The University of Alabama is known for its championship athletic teams. Football, gymnastics, softball and so on; but there is another group of athletes on campus who are also champions, although they do not draw crowds like Coach Nick Saban and the Crimson Tide football team. They are the Rolling Tide and they are part of the University of Alabama’s Adapted Athletics program.
The University of Alabama says it's reviewing the use of a popular song at athletic events after students turned it into an obscene chant during the Auburn game. Athletics director Bill Battle issued a statement Wednesday saying school officials will discuss whether to continue playing "Dixieland Delight." The song was first released by the band Alabama more than 30 years ago, and the university often plays it over the public address system at football games. Fans sing along and students add chants. Some of the words are usually vulgar.
Tuscaloosa city officials say the economic benefit of the University of Alabama's home football games far outweigh the cost the city spends on staff overtime during game weekends.
Mayor Walt Maddox said Thursday that more than 400 city employees work overtime Thursdays, Fridays and Saturdays on home game weekends. Maddox says the city spends roughly $750,000 each season to cover the cost.
Maddox says each of the school's home games has a roughly $17 million to $18 million impact on the city's economy.
There's been another arrest in the investigation into threatening messages made against University of Alabama students.
Daniel Evan Simmons, a 19-year-old student at U-A, has been arrested by the university's police department and charged with making a terrorist threat. His arrest stems from an investigation into the additional alarming messages that were sent during the early morning hours of Tuesday, September 23rd. This message is not believed to be directly connected with the initial intimidating post that was sent on September 21st.
A campaign offering flu shots to University of Alabama students, faculty and staff begins on Monday.
College of Community Health Sciences Dean Dr. Richard Streiffer tells the Tuscaloosa News that the vaccine is the "first and most important" step to prevent the flu. Nurses will visit sites all over the campus during the next three months to provide the free shots, and no insurance is required. All students and employees need is their campus identification.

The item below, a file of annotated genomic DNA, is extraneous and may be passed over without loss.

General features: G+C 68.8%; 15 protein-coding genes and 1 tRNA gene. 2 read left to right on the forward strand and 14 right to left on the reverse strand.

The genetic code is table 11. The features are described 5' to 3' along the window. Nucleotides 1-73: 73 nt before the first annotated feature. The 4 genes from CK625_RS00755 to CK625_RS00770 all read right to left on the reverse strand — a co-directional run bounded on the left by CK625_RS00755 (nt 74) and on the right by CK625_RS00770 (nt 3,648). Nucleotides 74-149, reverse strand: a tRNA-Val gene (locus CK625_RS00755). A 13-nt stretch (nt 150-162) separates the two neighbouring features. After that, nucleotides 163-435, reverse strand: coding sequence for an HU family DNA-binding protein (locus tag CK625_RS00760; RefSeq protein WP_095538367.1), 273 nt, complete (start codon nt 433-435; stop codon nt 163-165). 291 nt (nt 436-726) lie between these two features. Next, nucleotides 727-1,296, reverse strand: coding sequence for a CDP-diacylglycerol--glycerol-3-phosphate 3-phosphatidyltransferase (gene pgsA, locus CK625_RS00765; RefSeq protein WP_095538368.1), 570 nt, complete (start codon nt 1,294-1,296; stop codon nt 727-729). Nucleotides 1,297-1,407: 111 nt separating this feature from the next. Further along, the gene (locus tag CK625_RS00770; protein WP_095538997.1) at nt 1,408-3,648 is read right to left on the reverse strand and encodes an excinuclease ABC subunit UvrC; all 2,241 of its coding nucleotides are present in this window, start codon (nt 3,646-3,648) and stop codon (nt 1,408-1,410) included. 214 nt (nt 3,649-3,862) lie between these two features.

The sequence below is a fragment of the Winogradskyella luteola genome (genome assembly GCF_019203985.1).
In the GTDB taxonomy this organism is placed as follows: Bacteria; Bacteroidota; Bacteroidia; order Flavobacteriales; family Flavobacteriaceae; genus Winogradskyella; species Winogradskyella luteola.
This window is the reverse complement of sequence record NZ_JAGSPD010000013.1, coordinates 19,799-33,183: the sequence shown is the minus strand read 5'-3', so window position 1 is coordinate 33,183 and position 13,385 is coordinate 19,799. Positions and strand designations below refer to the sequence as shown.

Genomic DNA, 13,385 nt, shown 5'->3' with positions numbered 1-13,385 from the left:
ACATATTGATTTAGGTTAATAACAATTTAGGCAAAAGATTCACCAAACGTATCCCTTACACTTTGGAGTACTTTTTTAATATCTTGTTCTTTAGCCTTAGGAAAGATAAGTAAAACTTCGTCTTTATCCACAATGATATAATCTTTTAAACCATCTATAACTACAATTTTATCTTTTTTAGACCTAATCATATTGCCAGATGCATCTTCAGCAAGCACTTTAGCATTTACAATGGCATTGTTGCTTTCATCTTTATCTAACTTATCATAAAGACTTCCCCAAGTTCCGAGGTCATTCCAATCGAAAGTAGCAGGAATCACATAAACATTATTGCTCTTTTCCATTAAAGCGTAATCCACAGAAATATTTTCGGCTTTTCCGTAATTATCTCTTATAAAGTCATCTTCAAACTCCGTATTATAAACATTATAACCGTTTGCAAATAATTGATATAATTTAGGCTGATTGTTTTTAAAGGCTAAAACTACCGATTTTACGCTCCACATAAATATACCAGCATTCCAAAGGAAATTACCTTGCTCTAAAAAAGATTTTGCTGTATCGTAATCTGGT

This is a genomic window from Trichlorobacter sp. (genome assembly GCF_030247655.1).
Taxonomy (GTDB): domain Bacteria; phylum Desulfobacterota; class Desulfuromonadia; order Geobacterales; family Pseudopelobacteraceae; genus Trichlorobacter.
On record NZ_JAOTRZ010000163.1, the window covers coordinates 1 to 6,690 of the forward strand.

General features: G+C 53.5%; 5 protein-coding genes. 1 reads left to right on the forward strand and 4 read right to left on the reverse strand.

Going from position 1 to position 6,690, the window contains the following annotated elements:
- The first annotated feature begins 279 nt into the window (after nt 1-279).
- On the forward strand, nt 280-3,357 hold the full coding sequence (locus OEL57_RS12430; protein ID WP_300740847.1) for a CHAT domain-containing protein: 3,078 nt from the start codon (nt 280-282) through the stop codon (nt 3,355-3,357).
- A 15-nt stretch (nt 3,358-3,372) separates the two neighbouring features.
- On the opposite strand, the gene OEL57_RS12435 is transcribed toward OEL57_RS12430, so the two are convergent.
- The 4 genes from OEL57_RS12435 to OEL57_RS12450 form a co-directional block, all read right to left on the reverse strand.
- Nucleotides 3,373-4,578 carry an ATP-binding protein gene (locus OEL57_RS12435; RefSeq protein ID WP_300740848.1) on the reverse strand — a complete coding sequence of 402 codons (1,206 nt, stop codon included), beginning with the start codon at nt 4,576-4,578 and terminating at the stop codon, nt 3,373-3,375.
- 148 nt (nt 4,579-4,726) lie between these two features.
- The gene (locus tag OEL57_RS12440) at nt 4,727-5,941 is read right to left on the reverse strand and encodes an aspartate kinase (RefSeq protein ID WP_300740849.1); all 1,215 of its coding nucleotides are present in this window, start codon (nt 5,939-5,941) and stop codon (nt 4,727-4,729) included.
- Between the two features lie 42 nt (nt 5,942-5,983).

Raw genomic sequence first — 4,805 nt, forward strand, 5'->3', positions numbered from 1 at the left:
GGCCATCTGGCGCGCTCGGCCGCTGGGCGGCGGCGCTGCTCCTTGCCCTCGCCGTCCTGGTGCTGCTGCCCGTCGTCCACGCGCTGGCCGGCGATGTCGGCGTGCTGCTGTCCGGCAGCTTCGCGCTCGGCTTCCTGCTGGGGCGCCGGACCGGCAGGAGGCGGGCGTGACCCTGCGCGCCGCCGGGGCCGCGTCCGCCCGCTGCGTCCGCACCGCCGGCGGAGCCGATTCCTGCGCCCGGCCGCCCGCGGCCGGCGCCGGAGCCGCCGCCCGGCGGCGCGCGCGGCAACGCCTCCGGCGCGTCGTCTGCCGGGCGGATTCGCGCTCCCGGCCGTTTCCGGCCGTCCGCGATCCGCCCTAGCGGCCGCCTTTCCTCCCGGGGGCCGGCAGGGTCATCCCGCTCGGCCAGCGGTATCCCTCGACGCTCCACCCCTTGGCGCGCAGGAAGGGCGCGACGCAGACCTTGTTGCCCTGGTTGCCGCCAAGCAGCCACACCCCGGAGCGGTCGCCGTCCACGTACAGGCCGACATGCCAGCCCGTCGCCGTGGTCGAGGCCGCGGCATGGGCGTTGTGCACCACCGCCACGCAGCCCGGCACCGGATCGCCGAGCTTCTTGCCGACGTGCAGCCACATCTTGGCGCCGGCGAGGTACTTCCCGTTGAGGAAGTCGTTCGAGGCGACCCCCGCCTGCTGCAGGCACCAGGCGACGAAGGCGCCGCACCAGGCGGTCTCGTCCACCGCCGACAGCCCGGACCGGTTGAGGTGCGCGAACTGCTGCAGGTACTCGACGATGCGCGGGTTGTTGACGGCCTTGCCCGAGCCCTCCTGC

The vaccines also are available to children of UA employees.
Lockheed Martin will work with the University of Alabama to develop an analytics research lab on the UA campus in Tuscaloosa.
The Culverhouse College of Commerce will host the first facility of this kind in the U.S. dedicated exclusively to the field of data science. The lab will work to discover meaningful patterns within data. The lab will also provide collaboration and research across government, industry, and academia to help companies anticipate and solve problems.
The car-hailing service Uber is hoping students around the country, including those at some of the South's largest universities, will make the mobile app part of college life this fall.
The company announced Thursday that it will bring service to 22 college towns, including Tuscaloosa and Auburn - home to the University of Alabama and Auburn University.
The app lets users see a map of nearby drivers using personal vehicles or upgraded black cars and SUVs, get an estimated time of arrival and cost and order a ride. It's all designed to compete with traditional taxis.
The U.S. Department of Energy is rewarding researchers at the University of Alabama with a $1.5 million grant for their work. It almost seems out of science fiction. They’re using shrimp in a way that could potentially one day power America’s homes and businesses. Robin Rogers is chair of chemistry at U.A. and the director of the university’s Center for Green Manufacturing.
Robin Rogers: “We’re taking a polymer that’s in the shrimp shells, and we’re turning it into a material which can remove uranium from the ocean.”
University of Alabama students are on spring break this week. But they’re not all partying at the beach. Some of them are using the break as an opportunity to do some good. About 16 students are in Moore, Oklahoma to lend a hand to the community as it struggles to rebuild from a massive tornado that struck in May, killing dozens and injuring hundreds more. UA Community Service Program Director Courtney Thomas says what happened in Oklahoma hit home for a lot of people here.
A housing study projects that at current growth rates, the private student housing market in Tuscaloosa will outpace University of Alabama student demand by 2015.
The Tuscaloosa News reports that results of the study were shared with a city council committee Tuesday.
Consultant Joe Zanola told the committee that the current list of student housing bedrooms that are either planned or under construction "greatly exceeds" forecasts for enrollment growth at the University of Alabama.
A year after becoming the first female president of the University of Alabama, Judy Bonner has guided the institution through record-breaking growth, the death of Athletics Director Mal Moore, and the integration of traditionally white sororities.
The 66-year-old president reflected on that year Wednesday in a speech to the faculty and staff in Tuscaloosa.
Bonner said the university is stronger when everyone shows respect. She also said the university's continued growth depends on having a culture of success for everyone.